For many seniors, being able to drive is a great source of independence and freedom. Taking public transportation or relying on others to get around can be a major inconvenience, especially for those who live in rural areas or those who are used to having their own car. But should they still be allowed to drive?
This is a heated topic of debate in a popular Internet forum whether or not seniors over the age of 70 should be required to take a specialized road test in order to maintain their driving privileges. Here are some of the most interesting points we got!
A Good Idea
First, while many thought this was a good idea, they questioned whether legislation like this could ever pass, given that many state and federal representatives are themselves in their sixties and seventies. Comments like “Yeah, I’ll call my sixty-eight-year-old congressman and ask him to pass this bill” were plentiful.
Would Voters Reject Such Laws?
Voters rejecting such bills was also seen as an obstacle since many citizens of the United States who vote regularly are retired. Since retirees don’t work, they have much more free time to be interested and active in politics, while younger people working and raising families have much less time for politics and elections.
Election Day Traffic Study
Another interesting point was that a doctor in Toronto, Dr. Donald Redelmeier, did a study on accidents that occur on Election Day. He studied the accident statistics on accidents for every election day for thirty-two years, from Jimmy Carter’s election in 1976 to 2004’s election that put George Bush in office.
The statistics showed an eighteen percent rise in motor vehicle deaths on Election Day compared to the numbers on the Tuesdays before and after the election.
The Cause Was Unclear
The doctor had some theories but no clear answers. While he couldn’t pinpoint why there were this many accidents on Election Day, 24 people dying in automobile crashes and 800 people suffering incapacitating injuries each Election Day was hard to ignore.
These statistics beat days when drinking and driving increased, like New Year’s Eve and the Superbowl, which you might think would be more dangerous. This study was from an article from NPR that the contributor linked because they felt the issues might be related.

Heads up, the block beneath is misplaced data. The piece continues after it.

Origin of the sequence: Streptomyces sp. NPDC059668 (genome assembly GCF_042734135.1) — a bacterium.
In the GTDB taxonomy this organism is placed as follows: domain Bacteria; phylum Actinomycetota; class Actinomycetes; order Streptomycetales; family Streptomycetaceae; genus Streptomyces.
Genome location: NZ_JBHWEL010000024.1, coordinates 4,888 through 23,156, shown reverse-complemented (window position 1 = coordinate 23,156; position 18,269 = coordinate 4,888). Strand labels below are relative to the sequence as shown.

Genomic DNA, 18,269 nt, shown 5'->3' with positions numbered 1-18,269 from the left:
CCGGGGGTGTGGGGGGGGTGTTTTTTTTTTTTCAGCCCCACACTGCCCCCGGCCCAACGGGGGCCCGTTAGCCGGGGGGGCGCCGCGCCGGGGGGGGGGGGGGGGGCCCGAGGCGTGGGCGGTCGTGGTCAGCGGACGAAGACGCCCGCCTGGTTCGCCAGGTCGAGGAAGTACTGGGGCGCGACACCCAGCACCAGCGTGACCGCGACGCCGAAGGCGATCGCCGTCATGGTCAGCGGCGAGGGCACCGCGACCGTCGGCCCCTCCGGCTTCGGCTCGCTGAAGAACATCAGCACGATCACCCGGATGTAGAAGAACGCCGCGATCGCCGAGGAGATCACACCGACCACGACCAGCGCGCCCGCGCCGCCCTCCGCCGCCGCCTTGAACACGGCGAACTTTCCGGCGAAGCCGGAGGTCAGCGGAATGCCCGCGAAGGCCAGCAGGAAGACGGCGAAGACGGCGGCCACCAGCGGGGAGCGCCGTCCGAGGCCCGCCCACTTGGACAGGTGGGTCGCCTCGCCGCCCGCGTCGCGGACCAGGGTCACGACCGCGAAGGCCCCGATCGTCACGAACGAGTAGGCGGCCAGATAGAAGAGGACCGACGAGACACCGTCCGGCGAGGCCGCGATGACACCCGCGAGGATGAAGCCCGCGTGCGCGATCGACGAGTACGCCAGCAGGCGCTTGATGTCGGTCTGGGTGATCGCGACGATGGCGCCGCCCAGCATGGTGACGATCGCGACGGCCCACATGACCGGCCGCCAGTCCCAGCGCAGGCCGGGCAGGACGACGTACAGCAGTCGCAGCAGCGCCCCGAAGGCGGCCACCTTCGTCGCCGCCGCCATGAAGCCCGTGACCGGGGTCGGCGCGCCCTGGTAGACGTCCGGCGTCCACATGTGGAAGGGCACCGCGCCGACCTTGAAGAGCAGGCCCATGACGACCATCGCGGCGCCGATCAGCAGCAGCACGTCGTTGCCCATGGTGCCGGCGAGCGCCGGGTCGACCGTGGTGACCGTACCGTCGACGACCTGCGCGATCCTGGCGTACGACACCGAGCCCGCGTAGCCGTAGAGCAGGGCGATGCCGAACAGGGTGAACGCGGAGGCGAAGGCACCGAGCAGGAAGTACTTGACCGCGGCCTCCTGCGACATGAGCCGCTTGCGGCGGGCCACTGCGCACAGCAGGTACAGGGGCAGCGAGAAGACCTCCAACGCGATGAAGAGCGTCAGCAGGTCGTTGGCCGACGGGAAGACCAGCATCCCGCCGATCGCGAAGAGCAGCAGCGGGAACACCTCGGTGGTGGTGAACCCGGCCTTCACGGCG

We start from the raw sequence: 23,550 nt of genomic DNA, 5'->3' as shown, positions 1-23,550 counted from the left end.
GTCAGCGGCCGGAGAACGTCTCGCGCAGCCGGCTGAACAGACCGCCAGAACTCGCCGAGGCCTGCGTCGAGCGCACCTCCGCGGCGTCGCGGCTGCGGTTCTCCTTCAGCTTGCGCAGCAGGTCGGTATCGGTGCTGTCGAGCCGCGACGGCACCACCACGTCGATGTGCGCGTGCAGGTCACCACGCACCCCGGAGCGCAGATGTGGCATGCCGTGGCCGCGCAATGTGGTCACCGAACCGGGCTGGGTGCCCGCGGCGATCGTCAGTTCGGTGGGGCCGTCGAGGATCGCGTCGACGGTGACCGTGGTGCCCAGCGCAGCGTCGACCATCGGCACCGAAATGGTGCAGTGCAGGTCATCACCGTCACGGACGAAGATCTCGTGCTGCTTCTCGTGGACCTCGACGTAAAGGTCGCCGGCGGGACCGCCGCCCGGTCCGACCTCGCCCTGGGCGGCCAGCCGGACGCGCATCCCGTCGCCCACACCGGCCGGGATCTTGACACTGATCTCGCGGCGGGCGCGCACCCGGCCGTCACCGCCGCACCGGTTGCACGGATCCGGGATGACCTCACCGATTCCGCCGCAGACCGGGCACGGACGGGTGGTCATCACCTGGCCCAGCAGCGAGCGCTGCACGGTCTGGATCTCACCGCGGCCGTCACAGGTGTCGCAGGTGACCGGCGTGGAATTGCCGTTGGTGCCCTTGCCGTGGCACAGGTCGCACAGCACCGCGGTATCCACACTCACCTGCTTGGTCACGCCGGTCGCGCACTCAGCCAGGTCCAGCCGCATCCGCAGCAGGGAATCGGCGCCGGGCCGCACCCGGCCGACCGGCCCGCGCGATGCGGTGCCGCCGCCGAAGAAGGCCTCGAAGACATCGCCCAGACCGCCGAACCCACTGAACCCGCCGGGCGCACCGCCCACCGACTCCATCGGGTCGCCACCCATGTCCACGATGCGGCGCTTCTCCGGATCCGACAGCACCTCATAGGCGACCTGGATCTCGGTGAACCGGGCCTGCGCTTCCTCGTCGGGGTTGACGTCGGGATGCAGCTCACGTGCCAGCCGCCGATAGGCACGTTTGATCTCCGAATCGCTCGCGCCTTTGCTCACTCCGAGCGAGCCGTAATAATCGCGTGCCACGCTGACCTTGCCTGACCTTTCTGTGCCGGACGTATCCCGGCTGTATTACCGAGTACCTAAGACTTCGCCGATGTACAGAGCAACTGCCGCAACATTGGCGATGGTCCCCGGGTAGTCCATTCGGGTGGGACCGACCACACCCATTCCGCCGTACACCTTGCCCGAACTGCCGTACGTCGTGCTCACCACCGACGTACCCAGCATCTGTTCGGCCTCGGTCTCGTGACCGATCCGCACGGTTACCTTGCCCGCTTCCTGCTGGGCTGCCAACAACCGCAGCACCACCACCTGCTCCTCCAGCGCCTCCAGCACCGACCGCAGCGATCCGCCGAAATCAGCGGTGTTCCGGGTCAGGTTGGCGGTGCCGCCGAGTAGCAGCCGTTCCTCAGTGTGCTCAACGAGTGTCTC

Unsafe at Any Speed
There were many personal stories about elders who still tried to drive into their 80s and 90s even though they knew they had issues with vision and mobility. Some of those stories were told about 90-year-olds using sticks to reach the gas and brake pedals and drive even though they have cataracts or have failed the vision test at the DMV.
Your Optometrist Knows
An optometrist noted that he’s had multiple patients come in to tell him they still have their licenses because the clerk at the DMV passed them anyway. However, there was a story about a grandmother who, after being passed by the DMV, even though her vision wasn’t good enough, went back and tried to get the DMV employee who allowed her to keep her license fired.
Part of the problem that people fear is that taking someone’s license away often limits their ability to buy themselves food or get medical care. An excellent suggestion from a respondent was that elders who lose their licenses should be provided with a low or no-cost transportation alternative and help to get them to the grocery store or the doctor whenever they need it.
Maybe Testing Everyone Isn’t a Bad Idea
While many agreed that older adults need to be tested to see if they can still drive, multiple people thought those tests should be expanded to all ages, especially those with accidents or other moving violations like speeding. Making driving tests more complex and testing drivers more frequently is a sensible and fair option that could improve traffic safety.